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I would like some help with the proof of the preservation of measurable cardinals in mild extensions, as I am a bit new with forcing.

By mild extensions, I mean the generic extension produced from a forcing notion of size less than $\kappa$, where $\kappa$ is a large cardinal (in my question measurable). I am reading the proof from Levy-Solovay's article "Measurable Cardinals and the Continuum Hypothesis" (1967). The idea of the proof is that if $U$ is a non-principal, $\kappa$-complete ultrafilter on $\kappa$ (in $V$), then $W=\{X\subseteq \kappa:\exists Y\in U(Y\subseteq X)\}$ is a non-principal $\kappa$-complete ultrafilter on $\kappa$ in $V[G]$. Levy & Solovary use ideals instead of filters, which requires only slight modifications.

I am confused at the part where we try to prove that $W$ is an ultrafilter. Here is what I understand. If $X\subseteq \kappa$ in $V[G]$, let $p$ be such that $p\Vdash \dot{X}\subseteq \kappa$; we define the set of potential values of $X$ in $V$: $$T=\{\alpha<\kappa:\exists q\leq p(q\Vdash \alpha\in \dot{X})\}. $$ $T$ is a subset of $\kappa$ in $V$, so either $T\in U$ or $T\not\in U$. Now somehow we have to show that $T\in U$ implies $X\in W$ and $T\not\in U$ implies $X\not\in W$ (and this is the points where I am stuck). Can you please help me with this argument?

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While this question would be on topic on MSE, I disagree with its closing here. I think this question is on topic here. – Asaf Karagila Jul 20 '13 at 23:36
I agree with Asaf. I find any question concerning the interaction of forcing and large cardinals to be a graduate-level question that is on-topic for MO. – Joel David Hamkins Jul 20 '13 at 23:45
Joel has completely answered the question, but I hope the following two remarks might be useful for St.D. or for other readers. (1) Contrary to the implicit assumption in the question, if $T\in U$, it need not follow that $X\in W$. As Joel showed, it does follow that some $q\leq p$ forces $X$ to be in $W$, but $G$ might happen not to contain such a $q$. (2) Since the notion of forcing $P$ has size $<\kappa$, you can assume, replacing it with an isomorphic copy, that it is in $V_\kappa$. That will simplify Joel's $j$ argument slightly as $j$ will fix $P$ and all its members. – Andreas Blass Jul 21 '13 at 4:13
up vote 5 down vote accepted

If $T$ is not in $U$, then the complement of $T$ is in $U$, which means that $U$ concentrates on ordinals that $p$ forces are not in $\dot X$, which means that $p$ forces that the complement of $\dot X$ is in $W$.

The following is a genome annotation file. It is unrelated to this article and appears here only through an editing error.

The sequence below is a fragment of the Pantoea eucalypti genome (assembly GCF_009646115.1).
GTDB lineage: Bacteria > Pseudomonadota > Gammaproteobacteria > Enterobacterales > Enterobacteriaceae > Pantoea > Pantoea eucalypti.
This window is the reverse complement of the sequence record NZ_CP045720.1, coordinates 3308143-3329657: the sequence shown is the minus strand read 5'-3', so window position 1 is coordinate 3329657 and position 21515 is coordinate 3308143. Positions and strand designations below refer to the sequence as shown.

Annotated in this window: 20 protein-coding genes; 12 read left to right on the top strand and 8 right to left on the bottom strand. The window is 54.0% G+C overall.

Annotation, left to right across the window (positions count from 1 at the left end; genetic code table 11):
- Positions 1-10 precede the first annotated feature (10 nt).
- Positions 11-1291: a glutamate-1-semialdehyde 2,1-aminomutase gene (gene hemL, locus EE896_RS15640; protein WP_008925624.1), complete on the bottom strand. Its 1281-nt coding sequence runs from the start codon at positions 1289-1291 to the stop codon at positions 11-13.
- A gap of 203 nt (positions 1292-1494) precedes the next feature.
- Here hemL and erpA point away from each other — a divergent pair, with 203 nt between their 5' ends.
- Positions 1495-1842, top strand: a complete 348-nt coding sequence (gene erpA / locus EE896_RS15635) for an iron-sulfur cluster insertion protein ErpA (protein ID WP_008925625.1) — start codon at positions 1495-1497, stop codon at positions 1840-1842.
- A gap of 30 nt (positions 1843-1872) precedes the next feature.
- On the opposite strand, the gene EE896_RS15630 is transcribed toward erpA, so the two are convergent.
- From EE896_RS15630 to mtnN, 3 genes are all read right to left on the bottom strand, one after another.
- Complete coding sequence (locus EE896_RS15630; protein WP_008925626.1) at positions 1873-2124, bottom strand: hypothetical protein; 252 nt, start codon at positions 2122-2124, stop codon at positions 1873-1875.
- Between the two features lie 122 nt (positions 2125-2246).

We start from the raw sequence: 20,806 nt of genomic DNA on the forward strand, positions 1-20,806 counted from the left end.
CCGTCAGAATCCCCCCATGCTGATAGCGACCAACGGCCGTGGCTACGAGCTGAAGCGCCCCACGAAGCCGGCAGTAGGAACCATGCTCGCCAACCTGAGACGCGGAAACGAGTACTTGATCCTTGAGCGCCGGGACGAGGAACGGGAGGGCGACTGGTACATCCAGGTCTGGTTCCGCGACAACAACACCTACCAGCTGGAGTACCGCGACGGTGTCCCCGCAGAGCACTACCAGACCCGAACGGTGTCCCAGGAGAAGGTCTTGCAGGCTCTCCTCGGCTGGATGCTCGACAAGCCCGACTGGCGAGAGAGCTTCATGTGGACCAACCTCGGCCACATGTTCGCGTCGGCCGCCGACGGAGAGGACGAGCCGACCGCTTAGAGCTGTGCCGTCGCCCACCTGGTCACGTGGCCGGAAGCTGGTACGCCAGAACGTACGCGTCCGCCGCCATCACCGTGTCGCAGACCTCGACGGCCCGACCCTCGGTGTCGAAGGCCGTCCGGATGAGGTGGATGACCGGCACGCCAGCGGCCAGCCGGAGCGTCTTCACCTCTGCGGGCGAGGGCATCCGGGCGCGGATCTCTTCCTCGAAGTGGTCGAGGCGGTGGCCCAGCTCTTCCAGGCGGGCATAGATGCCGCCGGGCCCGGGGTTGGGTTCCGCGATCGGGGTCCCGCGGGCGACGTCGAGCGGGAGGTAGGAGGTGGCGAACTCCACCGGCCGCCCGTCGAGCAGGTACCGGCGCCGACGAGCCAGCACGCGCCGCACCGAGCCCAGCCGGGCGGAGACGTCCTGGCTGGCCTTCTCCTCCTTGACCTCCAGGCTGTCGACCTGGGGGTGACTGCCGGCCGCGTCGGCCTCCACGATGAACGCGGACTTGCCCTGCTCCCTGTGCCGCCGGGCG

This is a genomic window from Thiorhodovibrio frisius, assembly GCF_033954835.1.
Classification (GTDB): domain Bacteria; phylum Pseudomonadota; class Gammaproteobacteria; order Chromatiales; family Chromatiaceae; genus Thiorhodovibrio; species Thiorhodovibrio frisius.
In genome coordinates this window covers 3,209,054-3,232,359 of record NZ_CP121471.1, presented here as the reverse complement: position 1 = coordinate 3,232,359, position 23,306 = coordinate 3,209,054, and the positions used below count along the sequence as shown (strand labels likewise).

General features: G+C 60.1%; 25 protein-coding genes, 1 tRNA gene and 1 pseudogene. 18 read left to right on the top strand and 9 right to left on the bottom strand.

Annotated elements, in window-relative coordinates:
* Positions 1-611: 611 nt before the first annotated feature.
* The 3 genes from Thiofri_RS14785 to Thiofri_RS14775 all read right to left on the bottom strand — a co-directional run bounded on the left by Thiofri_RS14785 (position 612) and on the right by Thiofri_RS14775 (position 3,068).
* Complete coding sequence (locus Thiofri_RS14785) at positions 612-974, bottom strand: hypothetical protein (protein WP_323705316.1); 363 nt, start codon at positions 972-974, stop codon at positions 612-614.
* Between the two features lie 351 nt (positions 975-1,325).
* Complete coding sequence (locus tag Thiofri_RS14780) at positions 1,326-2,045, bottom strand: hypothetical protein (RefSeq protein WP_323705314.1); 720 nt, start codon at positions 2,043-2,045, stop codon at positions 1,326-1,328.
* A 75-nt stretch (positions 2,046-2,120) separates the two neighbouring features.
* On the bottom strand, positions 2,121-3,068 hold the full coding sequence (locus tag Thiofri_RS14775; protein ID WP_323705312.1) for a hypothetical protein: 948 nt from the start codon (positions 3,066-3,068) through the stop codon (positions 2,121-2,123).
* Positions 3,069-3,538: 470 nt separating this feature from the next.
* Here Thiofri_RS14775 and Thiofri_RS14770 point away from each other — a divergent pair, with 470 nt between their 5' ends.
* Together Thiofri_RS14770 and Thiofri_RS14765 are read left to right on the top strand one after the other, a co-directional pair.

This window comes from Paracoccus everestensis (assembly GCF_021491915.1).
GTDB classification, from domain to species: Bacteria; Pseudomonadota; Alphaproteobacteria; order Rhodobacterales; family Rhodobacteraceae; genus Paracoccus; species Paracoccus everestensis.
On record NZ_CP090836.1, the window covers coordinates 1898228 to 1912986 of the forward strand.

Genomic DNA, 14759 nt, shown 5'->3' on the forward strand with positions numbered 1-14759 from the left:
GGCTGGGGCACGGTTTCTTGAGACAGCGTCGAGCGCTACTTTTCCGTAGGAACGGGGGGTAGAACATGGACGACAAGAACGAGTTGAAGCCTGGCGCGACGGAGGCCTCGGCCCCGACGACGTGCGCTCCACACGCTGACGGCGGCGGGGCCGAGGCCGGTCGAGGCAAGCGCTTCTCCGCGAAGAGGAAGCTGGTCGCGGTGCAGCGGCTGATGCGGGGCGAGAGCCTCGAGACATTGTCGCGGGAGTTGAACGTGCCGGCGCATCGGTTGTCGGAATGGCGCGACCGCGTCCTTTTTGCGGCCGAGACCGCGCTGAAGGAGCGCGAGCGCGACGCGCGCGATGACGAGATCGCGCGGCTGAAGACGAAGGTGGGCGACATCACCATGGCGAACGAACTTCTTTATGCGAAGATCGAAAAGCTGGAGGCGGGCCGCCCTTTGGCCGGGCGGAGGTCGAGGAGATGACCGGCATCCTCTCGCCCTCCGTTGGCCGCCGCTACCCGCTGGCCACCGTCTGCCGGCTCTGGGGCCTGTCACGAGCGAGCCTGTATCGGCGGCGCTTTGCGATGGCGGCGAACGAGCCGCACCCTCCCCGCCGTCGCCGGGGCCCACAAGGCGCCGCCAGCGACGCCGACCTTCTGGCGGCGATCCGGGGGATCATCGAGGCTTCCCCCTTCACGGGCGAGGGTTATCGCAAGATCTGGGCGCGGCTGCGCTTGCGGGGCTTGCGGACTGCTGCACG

If $T$ is in $U$, then let $T_q=\{\alpha\mid q\vdash\check\alpha\in \dot X\}$ be the ordinals that $q$ forces to be in $\dot X$, for $q\leq p$. Since $T=\bigcup_{q\leq p}T_q$ and this is a small union, it follows from the completeness of $U$ and $T\in U$ that some $T_q\in U$. In this case, $q$ forces $\dot X\in W$ since clearly $q$ forces $T_q\subset \dot X$.

So either $p$ forces the complement of $\dot X$ into $W$, or some $q\leq p$ forces $\dot X\in W$. So no condition can force that $\dot X$ is not decided by $W$, and so it is in ultrafilter.

By the way, a second way to prove the theorem is to start with an elementary embedding $j:V\to M$ with critical point $\kappa$ and suppose that $G\subset\mathbb{P}$ is $V$-generic. Since the forcing is small, it follows that $j(D)=j''D$ for any $D\subset\mathbb{P}$. Let $H=j''G$. It follows easily that $H=j''G\subset j(\mathbb{P})$ is $M$-generic. We may therefore lift the embedding by defining $j^\ast(\tau_G)=j(\tau)_H$. This is well-defined and elementary since $j''G\subset H$. It is easy to see that $j=j^\ast\upharpoonright V$, and so this really is a lift. In particular, $\kappa$ is still measurable in $V[G]$, because it is the critical point of the embedding $j^\ast:V[G]\to M[H]$.

Finally, one can prove that the two approaches are equivalant, in the sense that if $j$ is the ultrapower by $U$ in $V$, then $j^\ast$ is the ultrapower by $W$ in $V[G]$.

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A nice reference to add here is Joel's PhD thesis, Lifting and extending measures by forcing; fragile measurability, UC Berkeley, 1994. – Andrés E. Caicedo Jul 21 '13 at 0:22
Thanks for the answer. @Andres Caicedo: Is there a link for the thesis? In Dr. Hamkin's website, the text is not available. – St. D. Jul 21 '13 at 0:46
You're welcome, St. D. And thanks for the reference, Andres! – Joel David Hamkins Jul 21 '13 at 0:48
@St.D. You may email Joel about this. Or, if he doesn't have an online copy to send you, and he is fine with this, I could email you a pdf of a copy I scanned years ago. – Andrés E. Caicedo Jul 21 '13 at 0:48
Andres---that is fine. Could you kindly email me a copy also? (sigh...) Also, St.D., if you send me an email, I can also send you another relevant reference. – Joel David Hamkins Jul 21 '13 at 0:54

This is an instance of a more general phenomenon. Let $\kappa$ be a regular cardinal, and $I$ be a $\kappa$-complete ideal on some set $Z$. Let $\mathbb{P}$ be a forcing of size less than $\kappa$, and let $G \subseteq \mathbb{P}$ be generic over $V$. In $V[G]$, let $\bar{I} = \{ X \subseteq Z : (\exists Y \in I) X \subseteq Y \}$.

It is easy to show that in $V[G]$, $\bar{I}$ is $\kappa$-complete, and that every $\bar{I}$-positive $X$ contains a $I$-positive set $Y$ from $V$. So the boolean algebra $\mathcal{P}^V(Z)/I$ is dense in $\mathcal{P}^{V[G]}(Z)/\bar{I}$. To apply this to the present situation, note that in general $\mathcal{P}(A)/J$ is isomorphic to the two-element boolean algebra iff the dual of $J$ is an ultrafilter.

This is all subsumed by a more general fact, Foreman's Duality Theorem. See:

Foreman, Matthew. Calculating quotient algebras of generic embeddings. Israel J. Math. 193 (2013), no. 1, 309–341.

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